Eye of the beholder — Superliminal review

Rev up the old time machine and let’s take a trip back to the past. We’re going way back — I’m talking like, 2013 (Moore’s law told me that’s old). Somewhere amidst the ancient technologies and decaying subgenres, our first glimpse at a fledgling Superliminal, or rather, a fledgling Museum of Simulation Technology. In the years to come, Museum of Simulation Technology would wow many a player, making its rounds on sharing sites like YouTube. And while there wasn’t all that much to show as of yet, the game never failed to turn heads.

Its claim to fame: a unique mechanic that alters the size of whatever object you’re presently observing — all based on perspective. The perceived size of the object, relative to its surroundings, becomes its actual size once you stop interacting with it. With this mechanic, objects in the environment can be easily manipulated to overcome physical obstacles that you’d be powerless against otherwise.

The bigger the better.

Superliminal has since taken that mechanic and crafted a myriad of mind-bending puzzles around it. Many of the ideas from Superliminal’s time as Museum of Simulation Technology also survived the renaming process. A scatterbrained story about a kooky scientist and his dream machine attempt to provide a little structure to the perspective pandemonium. But despite the endless possible applications for its signature mechanic, Superliminal is a short game. At only two hours, the game can and should be completed in a single session.

Developer Pillow Castle channeled its inner Davey Wreden for both Superliminal’s story and structure. Flashes of The Stanley Parable and The Beginner’s Guide permeate the experience, with a significant helping of Portal and The Witness to boot. The game wears its influences on its sleeves, and that’s a beautiful thing. The atmosphere is equal parts welcoming and ominous — the perfect fit for the strange, yet endearing, puzzles.

Altering object size is only one tool in Superliminal’s endless bag of tricks. Over the next two hours, you’ll see broken images turn into objects, structures to shrink and explore, and more brain-tickling perspective-based tomfoolery. It’s an absolute delight seeing what the developers think of next, and under that lens, Superliminal’s length is perfect. In fact, diving into the experience with this perspective may be the only thing that spares you from inevitable disappointment. It’s difficult to treat Superliminal like a puzzle game – its priorities are discovery and sense pleasure.

Pretty colors and mind-melting set pieces.

What’s most peculiar about Superliminal’s puzzles is that, rather than exploring what already exists in greater depth, the game opts to shift focus instead. Each level not only introduces something new, it abandons what players had explored previously. The entire adventure feels more like a two-hour tutorial, preparing you for a game that doesn’t exist. Rarely did I find that my newfound knowledge was being tested; when I finally felt like I could begin tackling more complex puzzles, the game was at its end.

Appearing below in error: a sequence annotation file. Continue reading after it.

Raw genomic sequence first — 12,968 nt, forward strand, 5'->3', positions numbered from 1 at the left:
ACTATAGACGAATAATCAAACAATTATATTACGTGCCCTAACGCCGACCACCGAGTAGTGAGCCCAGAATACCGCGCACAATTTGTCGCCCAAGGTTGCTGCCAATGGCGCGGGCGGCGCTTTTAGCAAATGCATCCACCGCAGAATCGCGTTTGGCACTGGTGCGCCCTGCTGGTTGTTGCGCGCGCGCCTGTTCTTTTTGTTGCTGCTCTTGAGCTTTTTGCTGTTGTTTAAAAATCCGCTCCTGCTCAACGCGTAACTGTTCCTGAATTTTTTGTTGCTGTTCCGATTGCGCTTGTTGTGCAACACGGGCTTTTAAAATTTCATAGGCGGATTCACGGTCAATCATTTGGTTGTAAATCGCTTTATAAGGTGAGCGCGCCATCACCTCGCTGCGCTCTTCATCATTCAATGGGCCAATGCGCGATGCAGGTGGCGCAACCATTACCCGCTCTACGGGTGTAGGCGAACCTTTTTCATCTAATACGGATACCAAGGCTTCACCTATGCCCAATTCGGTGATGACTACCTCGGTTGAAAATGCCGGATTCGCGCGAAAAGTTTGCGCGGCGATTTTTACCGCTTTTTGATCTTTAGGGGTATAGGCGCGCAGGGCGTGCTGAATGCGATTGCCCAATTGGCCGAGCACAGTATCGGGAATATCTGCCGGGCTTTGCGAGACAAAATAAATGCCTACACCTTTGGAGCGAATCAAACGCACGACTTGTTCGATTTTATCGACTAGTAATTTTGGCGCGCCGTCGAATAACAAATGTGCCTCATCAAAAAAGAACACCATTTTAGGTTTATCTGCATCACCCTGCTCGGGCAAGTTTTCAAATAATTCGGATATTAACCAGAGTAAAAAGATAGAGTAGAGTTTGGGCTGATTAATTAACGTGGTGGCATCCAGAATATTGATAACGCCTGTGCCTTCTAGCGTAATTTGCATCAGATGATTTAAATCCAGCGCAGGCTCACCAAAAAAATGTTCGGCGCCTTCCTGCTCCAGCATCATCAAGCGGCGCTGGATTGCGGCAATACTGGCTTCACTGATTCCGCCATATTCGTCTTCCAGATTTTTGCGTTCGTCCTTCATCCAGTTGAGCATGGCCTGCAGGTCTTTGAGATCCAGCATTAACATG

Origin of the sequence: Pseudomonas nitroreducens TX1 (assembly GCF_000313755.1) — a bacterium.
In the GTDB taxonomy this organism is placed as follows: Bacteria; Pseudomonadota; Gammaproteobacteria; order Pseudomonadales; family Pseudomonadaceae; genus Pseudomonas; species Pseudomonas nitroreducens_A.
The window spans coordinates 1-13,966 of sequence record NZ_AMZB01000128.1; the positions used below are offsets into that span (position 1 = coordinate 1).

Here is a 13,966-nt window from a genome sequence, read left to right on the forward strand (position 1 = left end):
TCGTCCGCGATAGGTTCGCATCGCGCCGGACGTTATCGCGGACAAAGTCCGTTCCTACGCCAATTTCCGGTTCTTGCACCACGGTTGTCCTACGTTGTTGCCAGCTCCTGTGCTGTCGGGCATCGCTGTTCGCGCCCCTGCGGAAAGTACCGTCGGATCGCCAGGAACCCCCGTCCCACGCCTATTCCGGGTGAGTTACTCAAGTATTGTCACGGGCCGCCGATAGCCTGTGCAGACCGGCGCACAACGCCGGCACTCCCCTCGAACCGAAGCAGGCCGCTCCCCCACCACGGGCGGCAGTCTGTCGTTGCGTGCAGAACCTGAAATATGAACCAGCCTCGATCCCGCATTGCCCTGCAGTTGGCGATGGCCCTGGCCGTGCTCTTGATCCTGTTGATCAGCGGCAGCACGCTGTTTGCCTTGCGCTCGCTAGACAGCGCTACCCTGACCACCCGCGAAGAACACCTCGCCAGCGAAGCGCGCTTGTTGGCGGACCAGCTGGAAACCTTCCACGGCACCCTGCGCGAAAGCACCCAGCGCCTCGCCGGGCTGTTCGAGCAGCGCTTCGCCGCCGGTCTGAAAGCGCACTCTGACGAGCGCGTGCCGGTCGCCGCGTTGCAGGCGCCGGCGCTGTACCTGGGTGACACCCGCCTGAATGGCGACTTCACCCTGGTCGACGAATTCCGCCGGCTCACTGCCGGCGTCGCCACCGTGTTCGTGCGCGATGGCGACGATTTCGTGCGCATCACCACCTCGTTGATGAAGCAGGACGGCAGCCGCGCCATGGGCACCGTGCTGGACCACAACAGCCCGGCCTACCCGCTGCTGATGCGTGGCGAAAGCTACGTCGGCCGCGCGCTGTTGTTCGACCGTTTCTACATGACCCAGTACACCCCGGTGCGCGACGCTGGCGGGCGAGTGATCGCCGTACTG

And what an ending it is. Superliminal’s story provides a loose framework for its puzzles to fit inside, but doesn’t do a whole lot else. The narration rarely affects how you navigate the dream, and certainly doesn’t provide much of a narrative carrot for players to continue their puzzle solving. When the story does take control in the final act, it robs the game of most of its challenge. A few puzzles remain, but nothing that commands much of your attention or tests your abilities — not any more than those before it, anyway.

I assume that the final act was intended as a victory lap to close off the game, but it’s hard to celebrate when you feel robbed of the challenge Superliminal spent the better part of two hours teasing. Every puzzle you solve was a treat and not just because they encouraged lateral thinking — in each puzzle I saw the potential for some truly mind-boggling puzzles later down the line. The length of a game is not a measure of its quality, but Superliminal fails to provide a satisfactory progression arc to justify its short length. It just stops abruptly.

Bring back the puzzles.

Yet, it’s hard not to be charmed by the host of cheeky but clever tricks. A box labeled Diet with the T cut off is a foreboding sign that heightens engagement. That doorway that you thought was real might be nothing more than an optical illusion. Superliminal has good ideas on good ideas, but it’s just a shame that it doesn’t go the extra mile in exploring the contents of this goldmine.

Superliminal is a short, sweet, but superficial exploration of one of the most interesting mechanics to find its way into a puzzle game. It’s an easy recommendation for anyone looking for a quick, refreshing burst of awe. But, for anyone really trying to scratch that puzzling itch, Superliminal has little for you.

A self-deprecating, overly sarcastic pair of glasses that occasionally possesses a human host in order to partake in the delightful process of playing video games, then immediately complaining about them. When he is not playing games (a rare occurrence), he can be found either writing about things that no one cares about, or haunting the quiet streets of his Canadian suburb.




Review Guidelines

Superliminal is a short, sweet, but superficial exploration of one the most interesting mechanics to find its way into a puzzle game. It excites with the possibility of what could be, but fails to deliver on the challenges its mechanics beg for.

Lawrence Le

Unless otherwise stated, the product in this article was provided for review purposes.

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